Hello, my name is Jen Robinson. I have been in education for over 20 years. I began teaching in Buffalo, NY in 1992, as a pre-school special education teacher. My experience ranges from primary grades through high school. My husband and I moved to Arizona in 2001, where we were fortunate enough to teach at the same school. In 2004, I achieved National Board Certification and currently support candidates. In 2011 I completed my Ed.D. in Leadership and Innovation. My dissertation research focused on supporting National Board candidates through their certification process. During the 2012-2013 school year, I completed my National Board renewal process. It was humbling and very powerful to step back into a classroom. I am currently an elementary principal. I am excited and hopeful for the new school year. I also serve on the Arizona Teacher Solutions Team where we are solutions focused in an effort to transform and elevate the teaching profession.

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  • http://www.leadfromINtheclassroom.com/ Jess Ledbetter

    Great post. Education really is about the stamina it takes to move forward through the roughest days. I think one of the hardest parts about being an educator is that there are no last minute “sick days” when we can wake up feeling crummy and just decide to stay home. Educators know the horrible consequences for our students, fellow teachers, and school team when we are short staffed without a sub. On the days I wake up feeling crummy, I miss the freedom to call in sick for a sanity day so much. Perhaps the trick is seeing these days ahead and getting a sub lined up before we reach the bottom. But administrators don’t even have that type of luxury! You really are the heroes that hold it all together! Thanks for the work you do and your openness to share the challenges!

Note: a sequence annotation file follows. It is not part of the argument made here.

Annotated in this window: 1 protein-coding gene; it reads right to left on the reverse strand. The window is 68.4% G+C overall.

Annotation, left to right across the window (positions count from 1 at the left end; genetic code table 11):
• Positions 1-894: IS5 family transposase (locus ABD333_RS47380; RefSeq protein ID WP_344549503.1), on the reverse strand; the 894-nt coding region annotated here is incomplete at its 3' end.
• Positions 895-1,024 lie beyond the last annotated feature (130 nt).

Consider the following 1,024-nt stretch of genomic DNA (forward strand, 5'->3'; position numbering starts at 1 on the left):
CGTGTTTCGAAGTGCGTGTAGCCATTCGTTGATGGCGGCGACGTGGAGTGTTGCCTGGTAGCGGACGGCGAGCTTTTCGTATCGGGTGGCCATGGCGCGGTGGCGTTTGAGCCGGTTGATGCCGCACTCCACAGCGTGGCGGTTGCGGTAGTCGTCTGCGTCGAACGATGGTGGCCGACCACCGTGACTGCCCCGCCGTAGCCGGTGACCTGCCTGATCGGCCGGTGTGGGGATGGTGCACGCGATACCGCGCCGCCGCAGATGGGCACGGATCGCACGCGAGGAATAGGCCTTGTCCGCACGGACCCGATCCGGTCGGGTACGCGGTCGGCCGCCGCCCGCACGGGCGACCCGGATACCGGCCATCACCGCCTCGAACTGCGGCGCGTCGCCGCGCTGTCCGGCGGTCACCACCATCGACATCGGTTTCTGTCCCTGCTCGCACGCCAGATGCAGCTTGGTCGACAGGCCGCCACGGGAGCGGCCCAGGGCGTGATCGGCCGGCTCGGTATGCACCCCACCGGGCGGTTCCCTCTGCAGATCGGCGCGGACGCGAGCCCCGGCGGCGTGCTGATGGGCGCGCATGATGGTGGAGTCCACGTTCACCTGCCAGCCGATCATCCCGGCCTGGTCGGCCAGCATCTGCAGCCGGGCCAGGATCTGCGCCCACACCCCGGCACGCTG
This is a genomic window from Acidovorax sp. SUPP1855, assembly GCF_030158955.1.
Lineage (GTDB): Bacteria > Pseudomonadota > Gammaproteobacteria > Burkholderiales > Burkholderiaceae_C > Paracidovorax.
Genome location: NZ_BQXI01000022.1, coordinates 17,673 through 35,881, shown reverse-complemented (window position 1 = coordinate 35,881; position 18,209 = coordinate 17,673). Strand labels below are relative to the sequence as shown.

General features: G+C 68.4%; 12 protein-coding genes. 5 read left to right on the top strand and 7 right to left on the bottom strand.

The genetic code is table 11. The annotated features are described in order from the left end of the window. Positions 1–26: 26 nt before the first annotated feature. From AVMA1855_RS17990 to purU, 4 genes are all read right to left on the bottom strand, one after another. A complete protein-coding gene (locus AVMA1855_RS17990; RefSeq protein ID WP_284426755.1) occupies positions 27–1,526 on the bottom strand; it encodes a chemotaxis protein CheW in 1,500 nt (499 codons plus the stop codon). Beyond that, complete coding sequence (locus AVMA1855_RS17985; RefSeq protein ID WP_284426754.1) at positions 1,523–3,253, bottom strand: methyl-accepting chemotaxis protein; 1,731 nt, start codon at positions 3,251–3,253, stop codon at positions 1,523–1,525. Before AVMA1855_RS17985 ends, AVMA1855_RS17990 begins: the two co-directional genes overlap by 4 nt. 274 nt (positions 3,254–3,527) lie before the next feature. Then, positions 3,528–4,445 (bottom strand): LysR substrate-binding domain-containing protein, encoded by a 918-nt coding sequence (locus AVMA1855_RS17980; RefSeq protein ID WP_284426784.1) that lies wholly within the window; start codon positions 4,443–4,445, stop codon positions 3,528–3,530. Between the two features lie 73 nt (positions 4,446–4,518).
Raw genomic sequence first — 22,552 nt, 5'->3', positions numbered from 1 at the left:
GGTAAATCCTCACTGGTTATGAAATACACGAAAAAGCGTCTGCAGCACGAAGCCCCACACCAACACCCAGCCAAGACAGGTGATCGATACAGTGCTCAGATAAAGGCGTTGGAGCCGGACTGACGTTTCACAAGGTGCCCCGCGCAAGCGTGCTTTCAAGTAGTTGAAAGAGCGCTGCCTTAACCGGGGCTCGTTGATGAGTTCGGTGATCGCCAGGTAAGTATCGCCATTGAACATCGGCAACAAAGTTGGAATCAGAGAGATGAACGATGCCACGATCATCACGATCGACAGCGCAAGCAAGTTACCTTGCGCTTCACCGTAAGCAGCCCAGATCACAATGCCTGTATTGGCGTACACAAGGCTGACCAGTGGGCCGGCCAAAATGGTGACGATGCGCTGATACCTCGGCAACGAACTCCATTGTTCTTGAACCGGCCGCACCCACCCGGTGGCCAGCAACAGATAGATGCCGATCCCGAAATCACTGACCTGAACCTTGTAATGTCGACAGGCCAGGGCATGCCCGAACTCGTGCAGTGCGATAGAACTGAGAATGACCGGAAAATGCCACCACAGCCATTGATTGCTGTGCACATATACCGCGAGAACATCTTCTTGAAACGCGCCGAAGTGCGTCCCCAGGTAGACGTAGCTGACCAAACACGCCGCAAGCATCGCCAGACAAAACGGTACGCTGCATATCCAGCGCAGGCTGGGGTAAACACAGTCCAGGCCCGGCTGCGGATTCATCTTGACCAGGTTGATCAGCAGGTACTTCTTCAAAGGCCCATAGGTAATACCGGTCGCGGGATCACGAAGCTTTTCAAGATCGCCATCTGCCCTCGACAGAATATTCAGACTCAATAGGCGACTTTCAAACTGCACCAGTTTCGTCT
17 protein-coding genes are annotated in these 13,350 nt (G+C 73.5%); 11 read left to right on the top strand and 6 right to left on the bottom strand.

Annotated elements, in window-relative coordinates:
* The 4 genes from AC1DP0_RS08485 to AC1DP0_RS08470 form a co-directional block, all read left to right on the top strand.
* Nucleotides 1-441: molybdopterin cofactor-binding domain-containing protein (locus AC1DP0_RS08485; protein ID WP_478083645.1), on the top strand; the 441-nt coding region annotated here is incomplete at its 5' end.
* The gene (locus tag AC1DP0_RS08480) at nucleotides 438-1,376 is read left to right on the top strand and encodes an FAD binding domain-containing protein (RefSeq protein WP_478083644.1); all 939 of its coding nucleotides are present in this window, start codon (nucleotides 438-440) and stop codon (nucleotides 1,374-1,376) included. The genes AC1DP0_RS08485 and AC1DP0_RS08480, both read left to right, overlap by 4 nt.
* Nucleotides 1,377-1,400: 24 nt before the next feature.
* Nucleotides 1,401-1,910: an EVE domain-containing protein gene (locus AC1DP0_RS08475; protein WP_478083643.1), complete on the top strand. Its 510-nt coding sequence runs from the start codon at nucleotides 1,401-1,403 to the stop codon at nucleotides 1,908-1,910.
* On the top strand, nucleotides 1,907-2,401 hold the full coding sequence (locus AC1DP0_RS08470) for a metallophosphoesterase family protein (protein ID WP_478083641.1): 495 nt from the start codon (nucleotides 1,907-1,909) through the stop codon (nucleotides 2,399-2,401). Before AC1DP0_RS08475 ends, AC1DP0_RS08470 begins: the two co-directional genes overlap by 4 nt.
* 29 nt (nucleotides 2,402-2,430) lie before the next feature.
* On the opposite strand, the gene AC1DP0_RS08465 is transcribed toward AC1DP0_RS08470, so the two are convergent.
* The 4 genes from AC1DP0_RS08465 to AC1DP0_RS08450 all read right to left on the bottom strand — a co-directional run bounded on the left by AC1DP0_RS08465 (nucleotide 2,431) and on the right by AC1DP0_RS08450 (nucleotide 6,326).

• Mike Vargas

    I really loved this post, because I feel like this a lot as of late. I ask myself can I keep at this pace for another 27 years till the state says I can retire… I ask myself can I keep going at this pace this week? But at the end of the day, when I come home, I find that the stories I share with my wife are usually the ones about what a cool thing happened today. A player gets a scholarship, a students gets accepted to somewhere, or even just a simple nice note received from a kid in need. Then I am like ok .. I can keep going… :>

  • Treva Jenkins

    Enjoyed this post!! Like you, it’s when I think about my scholars and how much they mean to me and the incredible staff that I am blessed to work with each day that helps me overcome feelings of defeat and despair. I am not fully “alive” (mentally and physically) in the morning until I meet my first scholar in the courtyard. That’s what drives me each day. Thank you for sharing.

  • Treva Jenkins

    Enjoyed this post!! Like you, it’s when I think about my scholars and how much they mean to me and all of their quirkiness and of course the incredible staff that I am blessed to work with each day….all of these things help me overcome feelings of defeat and despair. I am not fully “alive” (mentally and physically) in the mornings until I meet my first scholar in the courtyard. That’s what drives me each day. Thank you for sharing. https://uploads.disquscdn.com/images/23fad21efd5bff5464f7770131e2b9049dbb95868709c480714c0d46005be6e7.jpg